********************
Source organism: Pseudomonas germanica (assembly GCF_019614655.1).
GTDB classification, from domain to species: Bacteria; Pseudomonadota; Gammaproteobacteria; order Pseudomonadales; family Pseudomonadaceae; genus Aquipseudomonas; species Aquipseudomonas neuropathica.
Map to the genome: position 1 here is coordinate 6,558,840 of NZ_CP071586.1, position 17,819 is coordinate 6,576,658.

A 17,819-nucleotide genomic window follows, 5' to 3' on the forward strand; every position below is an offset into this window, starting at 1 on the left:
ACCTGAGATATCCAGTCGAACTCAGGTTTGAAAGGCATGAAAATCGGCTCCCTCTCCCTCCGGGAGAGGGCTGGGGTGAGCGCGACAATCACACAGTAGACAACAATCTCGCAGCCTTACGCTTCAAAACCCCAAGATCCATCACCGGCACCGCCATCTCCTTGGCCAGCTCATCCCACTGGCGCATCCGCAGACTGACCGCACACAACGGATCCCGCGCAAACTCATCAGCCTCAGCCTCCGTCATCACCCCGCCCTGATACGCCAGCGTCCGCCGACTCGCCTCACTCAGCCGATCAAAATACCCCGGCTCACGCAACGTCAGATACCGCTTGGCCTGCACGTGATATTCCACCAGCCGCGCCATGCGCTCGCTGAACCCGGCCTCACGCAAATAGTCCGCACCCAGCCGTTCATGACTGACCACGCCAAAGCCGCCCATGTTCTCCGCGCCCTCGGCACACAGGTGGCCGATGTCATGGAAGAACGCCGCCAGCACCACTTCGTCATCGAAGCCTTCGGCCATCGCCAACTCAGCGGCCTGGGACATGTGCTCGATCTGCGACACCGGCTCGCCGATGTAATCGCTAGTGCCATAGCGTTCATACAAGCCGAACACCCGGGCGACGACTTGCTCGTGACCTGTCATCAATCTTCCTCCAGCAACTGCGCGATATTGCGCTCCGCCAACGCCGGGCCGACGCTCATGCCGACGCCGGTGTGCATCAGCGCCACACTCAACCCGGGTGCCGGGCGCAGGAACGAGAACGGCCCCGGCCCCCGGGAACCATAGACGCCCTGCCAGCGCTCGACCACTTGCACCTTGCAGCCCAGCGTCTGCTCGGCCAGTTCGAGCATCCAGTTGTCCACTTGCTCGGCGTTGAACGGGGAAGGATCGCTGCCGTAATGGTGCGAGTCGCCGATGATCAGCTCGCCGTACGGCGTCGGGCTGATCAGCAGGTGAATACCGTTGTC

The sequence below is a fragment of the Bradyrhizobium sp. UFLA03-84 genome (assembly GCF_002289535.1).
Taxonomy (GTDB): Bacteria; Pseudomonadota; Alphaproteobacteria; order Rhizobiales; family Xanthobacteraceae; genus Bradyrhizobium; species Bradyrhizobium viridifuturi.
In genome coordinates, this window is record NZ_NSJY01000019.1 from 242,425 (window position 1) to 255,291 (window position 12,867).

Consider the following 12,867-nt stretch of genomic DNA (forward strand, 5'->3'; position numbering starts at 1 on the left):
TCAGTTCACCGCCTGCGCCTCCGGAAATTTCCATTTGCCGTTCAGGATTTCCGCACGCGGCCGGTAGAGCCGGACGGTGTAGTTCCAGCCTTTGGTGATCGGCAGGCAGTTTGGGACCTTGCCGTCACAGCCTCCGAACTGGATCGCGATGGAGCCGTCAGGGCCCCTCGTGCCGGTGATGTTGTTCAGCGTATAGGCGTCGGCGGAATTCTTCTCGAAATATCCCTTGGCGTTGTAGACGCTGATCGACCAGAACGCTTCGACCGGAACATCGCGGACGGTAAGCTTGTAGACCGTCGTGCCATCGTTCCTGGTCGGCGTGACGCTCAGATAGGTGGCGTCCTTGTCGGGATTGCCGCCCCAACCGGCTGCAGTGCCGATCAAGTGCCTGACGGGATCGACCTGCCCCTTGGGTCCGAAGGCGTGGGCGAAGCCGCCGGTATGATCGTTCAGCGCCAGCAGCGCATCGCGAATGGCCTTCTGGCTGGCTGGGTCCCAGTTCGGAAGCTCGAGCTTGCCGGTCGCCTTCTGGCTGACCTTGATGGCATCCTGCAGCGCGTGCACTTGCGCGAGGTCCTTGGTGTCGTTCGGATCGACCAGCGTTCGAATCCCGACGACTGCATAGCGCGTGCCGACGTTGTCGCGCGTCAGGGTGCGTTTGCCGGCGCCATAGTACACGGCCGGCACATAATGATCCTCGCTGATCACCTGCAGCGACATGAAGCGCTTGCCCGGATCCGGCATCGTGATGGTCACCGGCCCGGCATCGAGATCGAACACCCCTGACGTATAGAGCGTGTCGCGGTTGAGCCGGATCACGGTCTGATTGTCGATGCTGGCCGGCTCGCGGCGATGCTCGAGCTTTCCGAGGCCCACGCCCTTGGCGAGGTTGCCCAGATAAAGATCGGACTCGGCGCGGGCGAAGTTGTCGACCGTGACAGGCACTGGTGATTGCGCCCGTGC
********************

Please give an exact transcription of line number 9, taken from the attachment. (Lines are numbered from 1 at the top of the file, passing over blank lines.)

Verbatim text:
Consider the following 12,867-nt stretch of genomic DNA (forward strand, 5'->3'; position numbering starts at 1 on the left):